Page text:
• Support for student recruitment, retention, and learning in 2YCs through tutoring and peer mentoring, field work, and other strategies. Tutoring and peer mentoring is one approach to supporting students in geoscience courses in 2YCs. It provides benefits to the tutors, peer mentors, student co-inquirers (potential majors) as well as to the students in the courses, and also has the potential to help broaden participation. Field experiences can be valuable recruiting tools and influence career selection; these can also keep students who have taken the other geoscience courses that the department offers engaged in the geosciences community.
  • Support for interdisciplinary collaborations. Interdisciplinary collaborations are one strategy for reducing isolation of geoscience faculty and building a community; they can also provide rich experiences for students. Faculty interest groups, learning communities, reading groups, and interdisciplinary courses and curricula provide opportunities to interact with faculty from other disciplines.
  • Support for contingent faculty. Adjunct faculty positions are a permanent fixture of 2YCs and providing opportunities for full-time and adjunct faculty to work together reduces isolation and builds community, and can enhance student learning and career development. Examples for supporting adjunct faculty include mentoring of adjuncts, including adjuncts in discussions and decisions in the geoscience program, and providing support for external professional development.

3. Provide more early research experiences for 2YC students

Workshop participants recommended more opportunities to both establish and evaluate early research experiences (e.g., Early REU) programs, research collaborations with local 4YCs, and other early research experiences). While such early research experiences are valuable and may aid in recruitment and retention, some 2YC students do not possess sufficient math and science backgrounds to be competitive for traditional REU programs and some 2YC students are not able to participate in a traditional REU program structure due to family or work obligations. Participants wanted to have examples/case studies of 2YC involvement in early research experiences for students and more support for efforts that address needs of 2YC students. The Promoting Research Investigations in the Marine Environment (PRIME) program offered through COSEE Pacific Partnerships is one good model for providing summer research experiences for 2YC students.

Participants recommend that funding agencies and research institutions restructure the existing Research Experiences for Undergraduates program to include two different categories: REU and early REU (EREU), with the EREU category specifically designed for 2YC students. They also encourage two-year colleges and four-year colleges and universities to establish EREU sites and partnerships. Potential components/considerations include the amount of science and mathematics coursework required, schedule (daily schedule and duration), location, structure (examples: research, shadowing, early career exploration), and understanding of the diverse characteristics and needs of 2YC students.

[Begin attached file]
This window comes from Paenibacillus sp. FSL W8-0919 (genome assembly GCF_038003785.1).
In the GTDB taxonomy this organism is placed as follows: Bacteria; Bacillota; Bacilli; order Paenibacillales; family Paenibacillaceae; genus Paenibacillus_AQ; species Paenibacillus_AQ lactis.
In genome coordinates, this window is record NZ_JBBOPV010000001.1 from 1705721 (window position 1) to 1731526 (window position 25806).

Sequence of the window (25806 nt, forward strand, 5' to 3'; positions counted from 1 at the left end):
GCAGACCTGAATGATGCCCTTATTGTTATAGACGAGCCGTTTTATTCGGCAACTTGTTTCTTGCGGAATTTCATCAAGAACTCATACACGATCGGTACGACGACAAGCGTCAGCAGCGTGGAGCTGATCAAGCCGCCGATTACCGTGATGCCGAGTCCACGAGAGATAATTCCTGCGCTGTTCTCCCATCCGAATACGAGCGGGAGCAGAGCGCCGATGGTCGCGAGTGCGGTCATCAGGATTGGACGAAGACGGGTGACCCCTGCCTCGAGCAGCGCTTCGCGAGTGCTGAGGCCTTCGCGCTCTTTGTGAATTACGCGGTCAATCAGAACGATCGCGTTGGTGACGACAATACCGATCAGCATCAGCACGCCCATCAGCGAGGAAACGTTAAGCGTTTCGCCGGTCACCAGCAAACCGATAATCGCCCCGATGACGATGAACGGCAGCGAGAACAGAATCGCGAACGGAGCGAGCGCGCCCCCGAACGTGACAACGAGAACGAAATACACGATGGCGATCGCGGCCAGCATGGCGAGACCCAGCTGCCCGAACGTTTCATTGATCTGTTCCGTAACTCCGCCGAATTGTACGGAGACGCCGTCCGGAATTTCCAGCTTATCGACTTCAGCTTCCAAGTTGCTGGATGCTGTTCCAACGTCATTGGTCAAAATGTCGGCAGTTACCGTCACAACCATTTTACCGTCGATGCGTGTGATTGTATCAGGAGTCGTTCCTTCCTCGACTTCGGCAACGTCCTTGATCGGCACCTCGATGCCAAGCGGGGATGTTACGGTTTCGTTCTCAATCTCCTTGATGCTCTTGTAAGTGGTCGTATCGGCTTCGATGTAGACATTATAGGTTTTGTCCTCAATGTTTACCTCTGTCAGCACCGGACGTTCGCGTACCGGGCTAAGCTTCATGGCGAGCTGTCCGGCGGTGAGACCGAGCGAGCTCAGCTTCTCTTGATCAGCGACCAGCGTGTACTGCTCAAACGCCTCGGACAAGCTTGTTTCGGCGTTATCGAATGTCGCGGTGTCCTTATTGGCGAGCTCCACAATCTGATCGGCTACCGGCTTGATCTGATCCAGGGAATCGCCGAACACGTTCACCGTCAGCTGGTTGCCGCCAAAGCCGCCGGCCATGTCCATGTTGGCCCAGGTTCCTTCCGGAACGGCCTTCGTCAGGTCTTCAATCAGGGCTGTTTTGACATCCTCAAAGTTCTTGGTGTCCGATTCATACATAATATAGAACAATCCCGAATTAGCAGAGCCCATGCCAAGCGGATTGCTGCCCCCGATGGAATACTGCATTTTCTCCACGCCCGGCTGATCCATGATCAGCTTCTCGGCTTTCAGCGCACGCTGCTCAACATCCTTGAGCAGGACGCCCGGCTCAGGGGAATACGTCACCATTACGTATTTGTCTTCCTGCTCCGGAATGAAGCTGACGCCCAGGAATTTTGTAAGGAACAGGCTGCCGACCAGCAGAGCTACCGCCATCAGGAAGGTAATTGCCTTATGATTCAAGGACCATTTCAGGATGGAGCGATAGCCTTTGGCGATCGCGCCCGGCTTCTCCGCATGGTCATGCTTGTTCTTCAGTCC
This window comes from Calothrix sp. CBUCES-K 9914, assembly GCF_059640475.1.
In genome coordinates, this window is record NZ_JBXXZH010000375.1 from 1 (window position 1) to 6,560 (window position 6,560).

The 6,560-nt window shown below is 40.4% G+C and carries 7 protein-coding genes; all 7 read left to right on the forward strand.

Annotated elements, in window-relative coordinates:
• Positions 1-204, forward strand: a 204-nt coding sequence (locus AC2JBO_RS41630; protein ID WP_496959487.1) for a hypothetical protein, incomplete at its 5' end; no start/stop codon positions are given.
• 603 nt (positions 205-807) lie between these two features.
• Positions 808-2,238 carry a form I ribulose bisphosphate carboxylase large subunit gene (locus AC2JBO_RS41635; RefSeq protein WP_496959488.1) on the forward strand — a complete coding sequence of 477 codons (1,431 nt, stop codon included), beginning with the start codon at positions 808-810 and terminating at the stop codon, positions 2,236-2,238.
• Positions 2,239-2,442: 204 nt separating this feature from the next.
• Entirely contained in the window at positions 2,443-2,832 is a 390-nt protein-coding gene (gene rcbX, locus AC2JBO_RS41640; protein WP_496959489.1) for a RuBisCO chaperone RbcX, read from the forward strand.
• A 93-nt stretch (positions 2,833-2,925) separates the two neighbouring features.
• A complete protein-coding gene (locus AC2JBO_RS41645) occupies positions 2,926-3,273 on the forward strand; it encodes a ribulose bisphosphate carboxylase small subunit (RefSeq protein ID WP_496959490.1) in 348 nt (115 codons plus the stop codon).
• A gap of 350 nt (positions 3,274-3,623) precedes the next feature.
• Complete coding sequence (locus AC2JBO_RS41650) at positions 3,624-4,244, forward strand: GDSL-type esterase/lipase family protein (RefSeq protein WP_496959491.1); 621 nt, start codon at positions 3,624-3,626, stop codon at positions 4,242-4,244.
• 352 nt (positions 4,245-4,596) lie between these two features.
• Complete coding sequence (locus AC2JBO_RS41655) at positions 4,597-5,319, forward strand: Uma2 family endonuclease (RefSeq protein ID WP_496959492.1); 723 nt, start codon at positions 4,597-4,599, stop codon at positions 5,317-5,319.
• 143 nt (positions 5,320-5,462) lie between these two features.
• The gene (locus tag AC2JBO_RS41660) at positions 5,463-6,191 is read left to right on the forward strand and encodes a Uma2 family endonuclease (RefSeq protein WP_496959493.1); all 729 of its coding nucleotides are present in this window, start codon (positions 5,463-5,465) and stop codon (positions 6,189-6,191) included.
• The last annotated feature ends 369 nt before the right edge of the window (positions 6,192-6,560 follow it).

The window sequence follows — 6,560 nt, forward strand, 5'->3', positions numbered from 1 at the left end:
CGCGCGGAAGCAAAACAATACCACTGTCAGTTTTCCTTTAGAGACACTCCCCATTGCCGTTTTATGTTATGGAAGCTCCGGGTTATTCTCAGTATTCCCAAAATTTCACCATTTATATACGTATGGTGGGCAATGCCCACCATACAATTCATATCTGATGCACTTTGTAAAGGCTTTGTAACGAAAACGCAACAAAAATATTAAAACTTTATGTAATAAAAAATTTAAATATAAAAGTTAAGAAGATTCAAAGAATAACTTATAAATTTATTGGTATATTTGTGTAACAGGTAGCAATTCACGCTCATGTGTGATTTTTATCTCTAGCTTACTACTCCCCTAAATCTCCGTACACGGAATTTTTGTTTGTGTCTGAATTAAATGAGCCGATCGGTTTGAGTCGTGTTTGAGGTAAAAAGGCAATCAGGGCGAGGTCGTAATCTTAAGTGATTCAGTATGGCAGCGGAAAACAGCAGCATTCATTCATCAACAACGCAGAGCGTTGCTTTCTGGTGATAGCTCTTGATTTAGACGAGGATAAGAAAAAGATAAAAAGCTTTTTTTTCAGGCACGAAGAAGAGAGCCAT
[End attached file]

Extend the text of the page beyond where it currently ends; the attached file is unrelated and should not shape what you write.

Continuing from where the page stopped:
4. Provide more career resources relevant to 2YC students

Workshop participants recommended that more resources on geoscience careers, relevant to 2YC students, be made available. Such resources would promote greater awareness of geoscience careers by 2YC students. For recruitment and retention, 2YC students should have a basic awareness about the role that geosciences play in global issues, what geoscientists do, and what geoscience and geoscience-related careers are available (including opportunities for positions for students who have completed their 2YC degree as well as transfer and other workforce options). For organizations providing career resources, we recommend asking 2YC faculty about the types of speakers, internship programs, and other career resources that would be appropriate for their student population. Other possible strategies include offering free trial 2YC student memberships and more intentional and structured interaction between scientists and 2YC students at local, regional, and national meetings. Fulltime or adjunct faculty with experiences gained outside of academia can bring their experience into the classroom. In addition, faculty at 2YCs can recruit speakers from organizations that already have speaker series, help establish guidelines for these organizations to help their speakers tailor talks to the community college audience, and bring 2YC students to speaker series at nearby 4YCs.

Participants also recommended establishing a central, web-based database, searchable by region, for 2YC faculty and students with information including internship and early research opportunities specifically for 2YC students; funding opportunities specifically for 2YC students and faculty; internship/research/shadowing/career exploration programs specifically for freshman/sophomore/2YC students; organizations with speaker series (e.g, IRIS, MARGINS); career information for students to share with their families and communities about the importance of geoscience careers, preferably available in multiple languages; businesses that employ geoscientists within an appropriate distance of the college.

5. Promote and support involvement on 2YC in K-8 and K-12 education

Two-year colleges can contribute to K-12 education through K-8 pre-service teacher education, in teacher certification programs, in working with in-service teachers, and in K-12 outreach and service learning activities. Participants recommended greater involvement in K-12 education in general and K-8 pre-service teacher preparation, specifically. Such involvement would increase geoscience literacy in the broader population. Participants recommended integrating best practices in teaching ALL courses that implicitly address the needs of pre-service teachers and working to ensure that earth science and/or geoscience should be an integral part of a quality K-8 pre-service program.

6. Establish a web portal for geoscience in two-year colleges